Hot isostatic pressing (hip) is a material processing method, which compresses materials by simultaneously applying high temperature of hundreds to 2000 ℃ and isostatic pressing of dozens to 200 MPa. Argon is the most commonly used pressure medium.
The hot press is very similar to the hip. Milling, forging and extrusion are also suitable for high temperature and high pressure, but not for hot isostatic pressure.
The difference between hip joint and hot pressing
Hip applies isostatic pressure to materials using air pressure, while hot pressure only applies to uniaxial pressure. A fully competent breadwinner
In order to clearly explain the difference between hot isostatic pressing and hot pressing, it is assumed that hot isostatic pressing or hot pressing is applied to material a (metal with holes inside) and material B (metal with uneven ends).
In the case of the hip joint, material a, as shown in Figure 1, will contract to maintain its initial shape until the internal pores disappear and are combined due to diffusion effects. On the other hand, due to the uniform pressure applied to the uneven edge, material B will not change its shape at all.
In the case of hot pressing, material a will also show the same phenomenon as hip, as shown in Figure 2. However, material B cannot maintain its original uneven shape because the pressure only acts on the raised part. Material a and material B will have different final shapes after hot pressing, depending on the shape of the die and punch used. Due to the non-uniformity of mold friction and the limitation of temperature and size in the process of deformation, it may be difficult to manufacture large products and molds at high temperature.
Compared with the hot pressing, the hot isostatic pressing can provide the material shape with little difference from the initial pressure. A material can maintain its initial shape even after changing its shape, and is relatively less limited by the processing of the product. By making full use of these characteristics, hip has been applied in various fields.
High pressure medium gas (argon)
At 1000 ℃ and 98mpa, argon is likely to cause strong convection due to its low density and viscosity (30% and 15% of water respectively) and high thermal expansion coefficient. Therefore, the heat transfer coefficient of the hot isostatic pressure equipment is higher than that of the common electronic furnace.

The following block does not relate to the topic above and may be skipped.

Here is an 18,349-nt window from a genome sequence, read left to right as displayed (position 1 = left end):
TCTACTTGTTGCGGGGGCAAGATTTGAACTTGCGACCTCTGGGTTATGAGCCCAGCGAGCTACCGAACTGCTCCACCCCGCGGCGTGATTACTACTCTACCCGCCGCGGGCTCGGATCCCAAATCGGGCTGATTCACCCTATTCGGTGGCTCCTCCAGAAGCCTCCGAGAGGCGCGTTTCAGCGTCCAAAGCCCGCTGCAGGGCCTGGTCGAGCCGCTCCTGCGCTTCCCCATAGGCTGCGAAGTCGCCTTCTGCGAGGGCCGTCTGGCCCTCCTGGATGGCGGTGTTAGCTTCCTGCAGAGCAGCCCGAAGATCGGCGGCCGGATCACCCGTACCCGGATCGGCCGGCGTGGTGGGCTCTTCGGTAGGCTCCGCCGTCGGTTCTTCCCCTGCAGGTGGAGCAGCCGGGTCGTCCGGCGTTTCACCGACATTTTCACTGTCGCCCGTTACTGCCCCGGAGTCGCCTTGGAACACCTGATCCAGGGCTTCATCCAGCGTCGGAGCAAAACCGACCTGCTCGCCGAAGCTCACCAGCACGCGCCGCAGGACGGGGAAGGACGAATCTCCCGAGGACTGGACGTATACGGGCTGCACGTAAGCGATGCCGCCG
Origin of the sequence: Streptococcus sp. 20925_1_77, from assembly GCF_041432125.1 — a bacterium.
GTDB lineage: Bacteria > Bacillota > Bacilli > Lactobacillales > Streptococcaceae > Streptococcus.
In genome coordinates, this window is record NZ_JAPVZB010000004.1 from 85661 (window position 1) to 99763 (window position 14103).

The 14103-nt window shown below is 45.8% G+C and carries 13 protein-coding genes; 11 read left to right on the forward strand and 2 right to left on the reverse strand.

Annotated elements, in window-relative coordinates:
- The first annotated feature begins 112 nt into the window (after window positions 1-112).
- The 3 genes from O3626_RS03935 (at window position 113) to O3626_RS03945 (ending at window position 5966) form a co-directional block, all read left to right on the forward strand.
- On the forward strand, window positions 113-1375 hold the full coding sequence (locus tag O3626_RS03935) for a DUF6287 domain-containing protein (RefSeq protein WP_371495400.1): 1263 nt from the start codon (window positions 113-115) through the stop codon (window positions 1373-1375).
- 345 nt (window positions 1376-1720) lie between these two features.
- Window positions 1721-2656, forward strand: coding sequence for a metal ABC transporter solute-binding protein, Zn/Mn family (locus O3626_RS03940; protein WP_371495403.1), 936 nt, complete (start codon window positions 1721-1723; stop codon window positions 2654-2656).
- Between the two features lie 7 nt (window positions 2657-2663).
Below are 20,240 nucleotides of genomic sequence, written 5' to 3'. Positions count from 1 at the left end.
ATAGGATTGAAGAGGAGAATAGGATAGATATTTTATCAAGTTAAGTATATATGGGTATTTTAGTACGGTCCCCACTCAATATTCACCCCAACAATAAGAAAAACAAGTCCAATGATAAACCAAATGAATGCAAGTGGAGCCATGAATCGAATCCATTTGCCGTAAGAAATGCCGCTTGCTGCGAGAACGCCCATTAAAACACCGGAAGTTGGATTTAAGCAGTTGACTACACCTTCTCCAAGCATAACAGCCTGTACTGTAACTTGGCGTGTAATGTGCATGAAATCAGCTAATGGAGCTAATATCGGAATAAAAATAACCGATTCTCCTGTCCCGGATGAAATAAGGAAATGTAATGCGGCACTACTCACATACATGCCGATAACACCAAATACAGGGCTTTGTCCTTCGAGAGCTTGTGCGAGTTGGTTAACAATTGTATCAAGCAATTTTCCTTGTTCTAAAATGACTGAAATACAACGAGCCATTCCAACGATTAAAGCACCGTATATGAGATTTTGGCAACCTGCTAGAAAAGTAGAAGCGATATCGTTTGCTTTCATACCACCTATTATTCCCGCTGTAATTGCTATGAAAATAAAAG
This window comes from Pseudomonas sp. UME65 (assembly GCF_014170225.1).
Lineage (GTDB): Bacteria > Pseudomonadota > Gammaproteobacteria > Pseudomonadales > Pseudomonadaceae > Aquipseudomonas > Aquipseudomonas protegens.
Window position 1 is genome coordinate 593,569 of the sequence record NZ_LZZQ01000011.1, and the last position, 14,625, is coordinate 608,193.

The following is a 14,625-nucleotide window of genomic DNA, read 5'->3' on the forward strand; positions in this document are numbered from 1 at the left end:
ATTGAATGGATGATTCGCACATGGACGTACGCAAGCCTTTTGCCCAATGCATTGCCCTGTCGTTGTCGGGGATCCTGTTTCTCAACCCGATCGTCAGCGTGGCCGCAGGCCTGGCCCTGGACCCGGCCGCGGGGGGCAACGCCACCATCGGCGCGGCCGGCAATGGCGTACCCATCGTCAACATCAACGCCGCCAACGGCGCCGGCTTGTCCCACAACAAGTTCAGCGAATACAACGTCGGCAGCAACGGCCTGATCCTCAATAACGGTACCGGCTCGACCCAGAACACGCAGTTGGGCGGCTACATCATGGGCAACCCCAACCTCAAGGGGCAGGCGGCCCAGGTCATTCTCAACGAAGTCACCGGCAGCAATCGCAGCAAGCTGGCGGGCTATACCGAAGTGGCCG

Hip is widely used, as follows:
- Powder pressure sintering
- Diffusion connection of different types of materials
- Remove the residual pores in the sintered parts
- Elimination of internal defects of castings
- Regeneration of parts damaged by fatigue or creep
- High pressure impregnation carbonization
Materials need to be treated according to the situation. The most typical methods include “capsule method” and “non capsule method”.
As shown in the figure on the right, “capsule method” is to put the powder or the object formed by the powder into the airtight capsule and empty the capsule before hip replacement.
This “capsule method” can provide high density even for materials that are difficult to be sintered by ordinary sintering technology. Therefore, it is most commonly used in the pressure sintering process of powder materials. It can also be used for diffusion bonding or high pressure impregnation carbonization of various materials.
The following table summarizes the main materials of the capsule free method and hip joint treatment temperature / pressure.
At the same time, if the pores inside the material are isolated and closed, and there is no connection with the surface of the material, these pores may be extruded and eliminated by hot isostatic pressure treatment. On the other hand, even after hip treatment, the open holes connected with the material surface will not be squeezed. Therefore, the material with closed pores can be treated by hot isostatic pressing, which can make the whole material have high compactness.
This material does not require capsule hip treatment, which is known as the “no capsule method.”. It is used to remove the residual pores on the sintered parts, eliminate the internal defects of the castings, and repair the parts damaged due to fatigue or creep.
Hip joint effect
Hot isostatic pressing of castings increases creep rupture life by 1.3 to 3.5 times, prolonging and shrinking, depending on the alloy type, as shown in the table below.